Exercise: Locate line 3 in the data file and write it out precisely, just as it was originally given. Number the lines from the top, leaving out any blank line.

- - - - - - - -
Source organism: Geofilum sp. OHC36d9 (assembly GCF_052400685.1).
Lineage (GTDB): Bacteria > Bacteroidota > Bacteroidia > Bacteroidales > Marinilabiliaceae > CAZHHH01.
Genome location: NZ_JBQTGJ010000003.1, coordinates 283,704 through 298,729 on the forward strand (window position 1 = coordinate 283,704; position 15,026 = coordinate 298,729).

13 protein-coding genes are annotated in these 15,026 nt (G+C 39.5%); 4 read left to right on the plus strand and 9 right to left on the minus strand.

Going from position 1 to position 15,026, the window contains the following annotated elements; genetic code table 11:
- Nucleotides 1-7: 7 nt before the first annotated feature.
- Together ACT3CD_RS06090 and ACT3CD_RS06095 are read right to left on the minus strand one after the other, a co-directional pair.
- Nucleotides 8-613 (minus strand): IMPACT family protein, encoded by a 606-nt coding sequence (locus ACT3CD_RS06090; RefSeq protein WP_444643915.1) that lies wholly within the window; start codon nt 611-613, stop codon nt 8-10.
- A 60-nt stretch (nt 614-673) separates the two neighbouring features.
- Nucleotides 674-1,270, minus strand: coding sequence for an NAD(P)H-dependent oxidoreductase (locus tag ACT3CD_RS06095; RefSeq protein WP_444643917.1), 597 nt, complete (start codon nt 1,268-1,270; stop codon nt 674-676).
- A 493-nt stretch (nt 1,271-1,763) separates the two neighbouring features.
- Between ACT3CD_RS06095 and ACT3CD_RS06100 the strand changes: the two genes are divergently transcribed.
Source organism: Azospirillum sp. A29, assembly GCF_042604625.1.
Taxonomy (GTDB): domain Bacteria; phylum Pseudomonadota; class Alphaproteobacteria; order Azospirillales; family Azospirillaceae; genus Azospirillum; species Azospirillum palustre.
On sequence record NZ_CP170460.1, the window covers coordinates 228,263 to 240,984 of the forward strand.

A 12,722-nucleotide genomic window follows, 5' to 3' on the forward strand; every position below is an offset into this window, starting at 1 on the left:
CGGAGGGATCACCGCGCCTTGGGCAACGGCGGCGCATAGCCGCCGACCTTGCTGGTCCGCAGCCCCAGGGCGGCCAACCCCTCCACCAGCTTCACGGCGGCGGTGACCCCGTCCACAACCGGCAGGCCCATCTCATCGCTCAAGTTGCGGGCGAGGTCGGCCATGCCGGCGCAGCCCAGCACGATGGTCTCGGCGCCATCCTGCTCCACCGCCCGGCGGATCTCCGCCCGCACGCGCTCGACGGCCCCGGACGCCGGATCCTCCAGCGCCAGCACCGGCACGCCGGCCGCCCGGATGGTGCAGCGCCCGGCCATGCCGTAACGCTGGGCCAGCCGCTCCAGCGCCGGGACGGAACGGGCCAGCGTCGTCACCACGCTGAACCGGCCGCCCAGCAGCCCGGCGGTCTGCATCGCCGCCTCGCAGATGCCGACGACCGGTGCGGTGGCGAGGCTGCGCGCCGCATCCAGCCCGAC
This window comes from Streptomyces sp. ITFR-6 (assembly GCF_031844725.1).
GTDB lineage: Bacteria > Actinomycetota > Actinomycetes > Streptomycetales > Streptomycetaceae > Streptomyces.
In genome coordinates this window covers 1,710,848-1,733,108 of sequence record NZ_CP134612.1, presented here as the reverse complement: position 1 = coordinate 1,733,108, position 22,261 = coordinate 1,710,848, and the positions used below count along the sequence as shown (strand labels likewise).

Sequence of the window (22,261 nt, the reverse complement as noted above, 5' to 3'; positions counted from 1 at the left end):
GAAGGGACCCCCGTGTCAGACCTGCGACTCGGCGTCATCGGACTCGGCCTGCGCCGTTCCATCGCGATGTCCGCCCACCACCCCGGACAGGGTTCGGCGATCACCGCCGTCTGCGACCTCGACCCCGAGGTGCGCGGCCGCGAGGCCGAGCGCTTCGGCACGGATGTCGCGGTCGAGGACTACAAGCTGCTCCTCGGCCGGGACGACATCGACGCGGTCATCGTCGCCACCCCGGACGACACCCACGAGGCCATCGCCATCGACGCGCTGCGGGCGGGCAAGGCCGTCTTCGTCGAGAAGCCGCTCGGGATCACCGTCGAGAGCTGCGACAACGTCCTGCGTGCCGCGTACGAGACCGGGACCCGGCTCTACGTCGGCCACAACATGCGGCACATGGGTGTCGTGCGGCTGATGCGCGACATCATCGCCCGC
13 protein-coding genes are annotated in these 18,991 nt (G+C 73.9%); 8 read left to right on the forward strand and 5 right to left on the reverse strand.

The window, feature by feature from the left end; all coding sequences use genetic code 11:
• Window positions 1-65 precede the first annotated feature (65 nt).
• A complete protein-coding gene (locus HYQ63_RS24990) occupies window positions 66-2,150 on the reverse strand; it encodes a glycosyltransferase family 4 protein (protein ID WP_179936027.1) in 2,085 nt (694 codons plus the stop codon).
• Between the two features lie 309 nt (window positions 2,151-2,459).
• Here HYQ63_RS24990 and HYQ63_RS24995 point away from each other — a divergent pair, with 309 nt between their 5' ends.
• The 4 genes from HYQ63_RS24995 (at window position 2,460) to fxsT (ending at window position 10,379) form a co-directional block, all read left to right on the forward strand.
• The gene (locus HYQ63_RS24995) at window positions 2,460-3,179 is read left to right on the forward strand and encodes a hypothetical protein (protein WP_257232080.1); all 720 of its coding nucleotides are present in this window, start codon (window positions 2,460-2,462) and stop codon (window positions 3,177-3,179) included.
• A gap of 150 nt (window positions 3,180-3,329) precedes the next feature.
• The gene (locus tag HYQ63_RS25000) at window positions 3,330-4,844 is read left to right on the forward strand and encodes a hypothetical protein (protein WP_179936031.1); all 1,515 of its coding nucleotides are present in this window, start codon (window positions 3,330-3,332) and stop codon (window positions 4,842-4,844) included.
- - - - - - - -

Genome location: NZ_JBQTGJ010000003.1, coordinates 283,704 through 298,729 on the forward strand (window position 1 = coordinate 283,704; position 15,026 = coordinate 298,729).